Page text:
A study conducted in April 2018 surveyed 1,662 American couples, covering households where one partner has primary budgeting responsibility as well as couples where the responsibility is shared evenly. For the latter, 87% of respondents indicated that they were “confident” in taking full responsibility, should it become necessary. For the former, only 52% of those partners who were not actively involved indicated that same confidence. 1

Begin the conversation. If you are the partner who isn’t steering the household finances, ask yourself why. It may be that you have preconceived notions about how difficult it might be to educate yourself to make informed decisions. Maybe you know how to do it, but you would simply rather not be bothered. It’s also possible that you recognize that your spouse or partner has a particular expertise in these matters and doesn’t need your help.

 

Regardless of the reason, it’s probably a good idea that you should at least be able to hop into the driver’s seat, should misfortune strike your household. In that unfortunate circumstance, you should feel confident that whatever the reason or the duration, you won’t have any unnecessary concerns about managing your household’s finances.

 

For example, what if you have insurance that covers extended care, in case of a severe injury that causes your spouse or partner to be away from work for an indefinite period? How will you be certain that the claim is made? Who will make sure the bills get paid? The job will fall to you.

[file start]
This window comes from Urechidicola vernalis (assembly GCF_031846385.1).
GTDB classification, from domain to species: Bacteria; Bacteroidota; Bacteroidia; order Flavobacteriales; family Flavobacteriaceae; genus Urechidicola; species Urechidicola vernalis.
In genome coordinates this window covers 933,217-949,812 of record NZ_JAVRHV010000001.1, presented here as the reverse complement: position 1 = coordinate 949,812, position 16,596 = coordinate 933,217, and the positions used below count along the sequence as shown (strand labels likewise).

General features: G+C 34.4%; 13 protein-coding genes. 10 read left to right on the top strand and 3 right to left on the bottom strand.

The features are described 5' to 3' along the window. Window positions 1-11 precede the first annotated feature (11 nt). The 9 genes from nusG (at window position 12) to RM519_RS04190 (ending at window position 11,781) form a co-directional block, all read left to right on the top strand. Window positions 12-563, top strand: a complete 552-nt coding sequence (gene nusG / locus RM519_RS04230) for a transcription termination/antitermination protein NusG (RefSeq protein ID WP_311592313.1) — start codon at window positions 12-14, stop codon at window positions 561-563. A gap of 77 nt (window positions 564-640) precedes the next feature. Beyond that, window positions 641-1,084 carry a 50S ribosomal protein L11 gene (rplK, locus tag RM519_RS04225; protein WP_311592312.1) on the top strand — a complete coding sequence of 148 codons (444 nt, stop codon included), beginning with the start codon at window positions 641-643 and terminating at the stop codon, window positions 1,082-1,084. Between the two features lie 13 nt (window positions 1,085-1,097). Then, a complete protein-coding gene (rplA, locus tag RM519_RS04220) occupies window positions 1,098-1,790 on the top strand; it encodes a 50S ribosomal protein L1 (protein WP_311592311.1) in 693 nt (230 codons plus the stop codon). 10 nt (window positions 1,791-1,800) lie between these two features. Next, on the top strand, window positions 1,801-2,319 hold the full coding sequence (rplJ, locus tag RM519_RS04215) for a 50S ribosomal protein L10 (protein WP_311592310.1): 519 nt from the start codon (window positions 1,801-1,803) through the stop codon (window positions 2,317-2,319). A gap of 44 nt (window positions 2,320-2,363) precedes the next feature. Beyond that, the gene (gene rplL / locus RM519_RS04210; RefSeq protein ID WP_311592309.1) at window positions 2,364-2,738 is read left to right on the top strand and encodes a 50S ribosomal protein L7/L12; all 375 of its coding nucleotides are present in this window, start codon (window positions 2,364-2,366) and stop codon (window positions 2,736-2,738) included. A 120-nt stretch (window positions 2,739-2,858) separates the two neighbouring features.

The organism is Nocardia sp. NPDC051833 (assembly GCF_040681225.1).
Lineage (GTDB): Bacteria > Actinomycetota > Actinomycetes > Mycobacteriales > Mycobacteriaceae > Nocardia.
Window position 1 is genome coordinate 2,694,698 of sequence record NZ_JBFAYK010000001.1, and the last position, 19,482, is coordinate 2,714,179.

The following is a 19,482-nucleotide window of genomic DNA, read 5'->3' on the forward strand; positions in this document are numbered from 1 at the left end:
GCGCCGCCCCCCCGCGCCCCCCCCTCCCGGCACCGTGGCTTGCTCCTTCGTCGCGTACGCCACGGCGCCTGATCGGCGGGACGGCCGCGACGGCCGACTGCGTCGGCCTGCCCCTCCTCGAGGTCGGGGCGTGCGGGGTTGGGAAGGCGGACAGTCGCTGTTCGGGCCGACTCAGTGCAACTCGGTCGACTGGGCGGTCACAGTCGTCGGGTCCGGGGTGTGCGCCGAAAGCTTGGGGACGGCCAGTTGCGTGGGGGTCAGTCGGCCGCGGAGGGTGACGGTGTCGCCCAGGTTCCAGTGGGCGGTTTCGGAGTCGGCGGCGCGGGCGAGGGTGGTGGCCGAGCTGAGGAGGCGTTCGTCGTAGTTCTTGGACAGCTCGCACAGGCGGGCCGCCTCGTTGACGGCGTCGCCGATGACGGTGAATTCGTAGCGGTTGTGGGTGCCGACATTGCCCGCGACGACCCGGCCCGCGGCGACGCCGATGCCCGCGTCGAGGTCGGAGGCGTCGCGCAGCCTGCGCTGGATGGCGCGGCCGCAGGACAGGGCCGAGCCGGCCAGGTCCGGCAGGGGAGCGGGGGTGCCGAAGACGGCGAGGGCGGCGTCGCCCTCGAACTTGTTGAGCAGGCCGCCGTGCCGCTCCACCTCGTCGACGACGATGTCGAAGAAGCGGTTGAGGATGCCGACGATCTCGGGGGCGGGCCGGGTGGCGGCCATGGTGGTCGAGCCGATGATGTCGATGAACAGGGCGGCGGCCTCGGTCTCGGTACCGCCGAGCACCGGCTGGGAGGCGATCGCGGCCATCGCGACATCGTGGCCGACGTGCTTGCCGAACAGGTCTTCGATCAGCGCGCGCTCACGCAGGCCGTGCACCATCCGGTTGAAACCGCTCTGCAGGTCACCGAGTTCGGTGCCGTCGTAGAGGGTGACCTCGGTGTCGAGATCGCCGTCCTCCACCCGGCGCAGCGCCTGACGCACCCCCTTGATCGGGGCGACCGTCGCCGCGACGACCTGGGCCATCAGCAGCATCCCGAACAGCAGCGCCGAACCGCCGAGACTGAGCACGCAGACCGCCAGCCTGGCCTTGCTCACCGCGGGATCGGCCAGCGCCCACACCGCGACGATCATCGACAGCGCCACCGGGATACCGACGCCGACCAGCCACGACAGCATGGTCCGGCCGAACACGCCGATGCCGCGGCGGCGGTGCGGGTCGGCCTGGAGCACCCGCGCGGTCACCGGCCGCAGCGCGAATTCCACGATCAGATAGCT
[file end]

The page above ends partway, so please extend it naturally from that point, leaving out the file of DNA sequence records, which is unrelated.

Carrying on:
Getting involved. The good news is that through communication, regular conversations, and a little effort, you can probably learn what you need to know in order to help yourself in these situations. Part of this, too, may be meeting and getting to know the financial professional who works for your household.

 

If it’s your first time, start simple. You may find worksheets helpful in guiding you on how to plan out a monthly household budget. There’s software that may help, but a budget doesn’t need to involve anything more than pen and paper, if you prefer. You’ll find several worksheets available online. You will also want to talk with your spouse or partner about the monthly budget they use, as it will likely be helpful if you are both on the same page – perhaps, literally. 2

  

The more knowledge you have, the more confident you can become. Starting the conversation is just the first step. It may take you some time to become comfortable in taking a greater role in the decision-making, but when you do, you may feel more confident if the responsibility ever falls solely to you.

 

his material was prepared by MarketingPro, Inc., and does not necessarily represent the views of the presenting party, nor their affiliates. This information has been derived from sources believed to be accurate. Please note - investing involves risk, and past performance is no guarantee of future results. The publisher is not engaged in rendering legal, accounting or other professional services. If assistance is needed, the reader is advised to engage the services of a competent professional. This information should not be construed as investment, tax or legal advice and may not be relied on for the purpose of avoiding any Federal tax penalty. This is neither a solicitation nor recommendation to purchase or sell any investment or insurance product or service, and should not be relied upon as such. All indices are unmanaged and are not illustrative of any particular investment.

 

Citations.

1 - nytimes.com/2019/03/01/business/retirement-finances-couples.html [3/1/19]
2 - thebalance.com/basic-monthly-budget-worksheet-1289585 [3/12/19]

 

Weekly Economic Update 4/29/2019

Presented by Beacon Financial Group